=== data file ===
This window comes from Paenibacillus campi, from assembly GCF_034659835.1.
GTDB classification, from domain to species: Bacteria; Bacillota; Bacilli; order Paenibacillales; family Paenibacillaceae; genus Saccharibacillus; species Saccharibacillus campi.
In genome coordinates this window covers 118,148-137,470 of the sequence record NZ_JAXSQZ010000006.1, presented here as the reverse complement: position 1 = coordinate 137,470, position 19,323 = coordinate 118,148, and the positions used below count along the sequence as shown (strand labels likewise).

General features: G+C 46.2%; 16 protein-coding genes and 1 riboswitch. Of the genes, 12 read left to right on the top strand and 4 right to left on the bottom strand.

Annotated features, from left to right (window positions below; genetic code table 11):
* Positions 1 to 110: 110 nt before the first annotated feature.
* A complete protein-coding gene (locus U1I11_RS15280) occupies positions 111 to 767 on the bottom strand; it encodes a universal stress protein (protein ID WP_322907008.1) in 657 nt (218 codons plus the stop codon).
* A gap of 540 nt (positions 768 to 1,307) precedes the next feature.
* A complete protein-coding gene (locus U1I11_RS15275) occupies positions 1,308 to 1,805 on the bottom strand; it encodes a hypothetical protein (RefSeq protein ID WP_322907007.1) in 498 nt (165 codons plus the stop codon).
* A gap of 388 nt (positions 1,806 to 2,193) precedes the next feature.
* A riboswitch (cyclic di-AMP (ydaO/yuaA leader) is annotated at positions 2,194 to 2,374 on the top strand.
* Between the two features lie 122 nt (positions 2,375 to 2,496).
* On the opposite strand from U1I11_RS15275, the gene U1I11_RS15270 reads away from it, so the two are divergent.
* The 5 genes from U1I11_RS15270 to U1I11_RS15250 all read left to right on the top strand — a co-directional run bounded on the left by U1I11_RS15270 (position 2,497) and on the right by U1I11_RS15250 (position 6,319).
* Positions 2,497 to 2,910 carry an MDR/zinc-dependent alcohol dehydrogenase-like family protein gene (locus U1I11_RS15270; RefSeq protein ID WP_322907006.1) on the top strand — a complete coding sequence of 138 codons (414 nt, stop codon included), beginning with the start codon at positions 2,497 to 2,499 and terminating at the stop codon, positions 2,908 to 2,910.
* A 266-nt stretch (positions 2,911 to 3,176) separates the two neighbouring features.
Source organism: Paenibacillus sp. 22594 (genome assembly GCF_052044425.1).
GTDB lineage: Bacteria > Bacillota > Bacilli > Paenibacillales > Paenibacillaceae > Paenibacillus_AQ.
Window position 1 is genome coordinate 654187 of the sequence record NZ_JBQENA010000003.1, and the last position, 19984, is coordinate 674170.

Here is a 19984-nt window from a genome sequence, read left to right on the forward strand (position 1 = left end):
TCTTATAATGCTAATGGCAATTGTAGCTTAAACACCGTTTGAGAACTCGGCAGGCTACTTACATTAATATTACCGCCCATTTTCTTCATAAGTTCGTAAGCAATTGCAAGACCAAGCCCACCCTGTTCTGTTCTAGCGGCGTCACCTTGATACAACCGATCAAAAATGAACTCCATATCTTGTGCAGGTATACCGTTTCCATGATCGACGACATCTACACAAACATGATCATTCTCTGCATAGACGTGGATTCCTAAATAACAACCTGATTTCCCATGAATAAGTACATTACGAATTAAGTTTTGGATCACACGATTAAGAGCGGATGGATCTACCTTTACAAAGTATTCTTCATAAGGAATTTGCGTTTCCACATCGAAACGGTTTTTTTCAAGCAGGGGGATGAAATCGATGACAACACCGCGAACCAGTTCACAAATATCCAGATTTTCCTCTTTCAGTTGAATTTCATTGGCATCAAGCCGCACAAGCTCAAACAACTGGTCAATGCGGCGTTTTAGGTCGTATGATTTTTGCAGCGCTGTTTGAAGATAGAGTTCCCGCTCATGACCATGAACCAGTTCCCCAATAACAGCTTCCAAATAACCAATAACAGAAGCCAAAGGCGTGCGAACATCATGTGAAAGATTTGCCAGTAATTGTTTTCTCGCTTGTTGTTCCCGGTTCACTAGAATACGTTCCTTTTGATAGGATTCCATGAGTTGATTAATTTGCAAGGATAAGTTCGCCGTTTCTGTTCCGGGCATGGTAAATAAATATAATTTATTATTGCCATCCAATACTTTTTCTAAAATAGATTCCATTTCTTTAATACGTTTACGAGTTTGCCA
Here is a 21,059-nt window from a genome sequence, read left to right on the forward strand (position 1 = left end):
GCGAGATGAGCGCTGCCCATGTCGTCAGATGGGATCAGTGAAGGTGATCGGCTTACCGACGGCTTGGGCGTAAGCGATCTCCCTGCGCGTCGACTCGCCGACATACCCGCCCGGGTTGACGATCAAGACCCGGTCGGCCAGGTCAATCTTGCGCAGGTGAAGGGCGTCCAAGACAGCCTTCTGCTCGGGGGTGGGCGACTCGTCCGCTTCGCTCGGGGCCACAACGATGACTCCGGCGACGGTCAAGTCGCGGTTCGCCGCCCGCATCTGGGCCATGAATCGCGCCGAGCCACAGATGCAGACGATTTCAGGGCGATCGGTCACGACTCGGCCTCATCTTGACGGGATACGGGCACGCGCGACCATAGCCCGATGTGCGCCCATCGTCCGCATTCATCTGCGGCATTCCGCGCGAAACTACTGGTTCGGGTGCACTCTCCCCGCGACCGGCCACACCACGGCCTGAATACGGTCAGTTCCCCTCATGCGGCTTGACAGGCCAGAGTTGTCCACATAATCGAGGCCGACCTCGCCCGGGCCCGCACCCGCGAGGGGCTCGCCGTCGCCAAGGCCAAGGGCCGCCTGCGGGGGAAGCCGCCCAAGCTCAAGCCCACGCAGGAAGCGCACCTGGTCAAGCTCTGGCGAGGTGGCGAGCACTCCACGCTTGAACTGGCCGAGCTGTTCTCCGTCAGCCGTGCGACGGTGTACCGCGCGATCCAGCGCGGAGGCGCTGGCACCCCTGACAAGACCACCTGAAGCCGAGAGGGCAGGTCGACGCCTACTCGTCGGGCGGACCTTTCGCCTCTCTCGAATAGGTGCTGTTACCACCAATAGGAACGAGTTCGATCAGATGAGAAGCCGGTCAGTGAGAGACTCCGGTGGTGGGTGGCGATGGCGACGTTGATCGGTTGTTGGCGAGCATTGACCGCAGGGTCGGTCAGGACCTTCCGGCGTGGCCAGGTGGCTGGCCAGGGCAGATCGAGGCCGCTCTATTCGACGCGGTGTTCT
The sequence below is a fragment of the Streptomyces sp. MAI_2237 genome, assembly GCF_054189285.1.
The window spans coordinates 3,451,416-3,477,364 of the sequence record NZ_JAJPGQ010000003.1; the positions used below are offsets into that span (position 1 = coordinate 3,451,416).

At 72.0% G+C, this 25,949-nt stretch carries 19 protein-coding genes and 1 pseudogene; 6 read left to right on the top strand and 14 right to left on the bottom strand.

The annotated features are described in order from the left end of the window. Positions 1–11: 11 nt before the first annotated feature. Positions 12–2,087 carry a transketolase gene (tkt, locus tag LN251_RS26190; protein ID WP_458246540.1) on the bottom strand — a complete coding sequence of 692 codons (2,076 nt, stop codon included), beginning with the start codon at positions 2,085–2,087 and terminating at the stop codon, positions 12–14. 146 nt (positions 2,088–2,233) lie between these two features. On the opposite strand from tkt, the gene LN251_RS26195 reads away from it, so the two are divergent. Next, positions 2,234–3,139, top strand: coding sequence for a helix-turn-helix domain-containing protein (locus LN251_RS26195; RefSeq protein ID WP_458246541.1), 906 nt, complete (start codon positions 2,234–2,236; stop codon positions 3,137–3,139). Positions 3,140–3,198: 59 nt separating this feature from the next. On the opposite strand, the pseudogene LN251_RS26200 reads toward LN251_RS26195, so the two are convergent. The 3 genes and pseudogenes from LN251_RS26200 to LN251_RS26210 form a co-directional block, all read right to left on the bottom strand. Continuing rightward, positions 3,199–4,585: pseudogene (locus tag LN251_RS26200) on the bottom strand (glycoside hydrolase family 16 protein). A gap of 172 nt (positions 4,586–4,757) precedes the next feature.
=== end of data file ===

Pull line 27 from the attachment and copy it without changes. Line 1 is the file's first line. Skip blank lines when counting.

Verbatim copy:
The annotated features are described in order from the left end of the window. Positions 1–11: 11 nt before the first annotated feature. Positions 12–2,087 carry a transketolase gene (tkt, locus tag LN251_RS26190; protein ID WP_458246540.1) on the bottom strand — a complete coding sequence of 692 codons (2,076 nt, stop codon included), beginning with the start codon at positions 2,085–2,087 and terminating at the stop codon, positions 12–14. 146 nt (positions 2,088–2,233) lie between these two features. On the opposite strand from tkt, the gene LN251_RS26195 reads away from it, so the two are divergent. Next, positions 2,234–3,139, top strand: coding sequence for a helix-turn-helix domain-containing protein (locus LN251_RS26195; RefSeq protein ID WP_458246541.1), 906 nt, complete (start codon positions 2,234–2,236; stop codon positions 3,137–3,139). Positions 3,140–3,198: 59 nt separating this feature from the next. On the opposite strand, the pseudogene LN251_RS26200 reads toward LN251_RS26195, so the two are convergent. The 3 genes and pseudogenes from LN251_RS26200 to LN251_RS26210 form a co-directional block, all read right to left on the bottom strand. Continuing rightward, positions 3,199–4,585: pseudogene (locus tag LN251_RS26200) on the bottom strand (glycoside hydrolase family 16 protein). A gap of 172 nt (positions 4,586–4,757) precedes the next feature.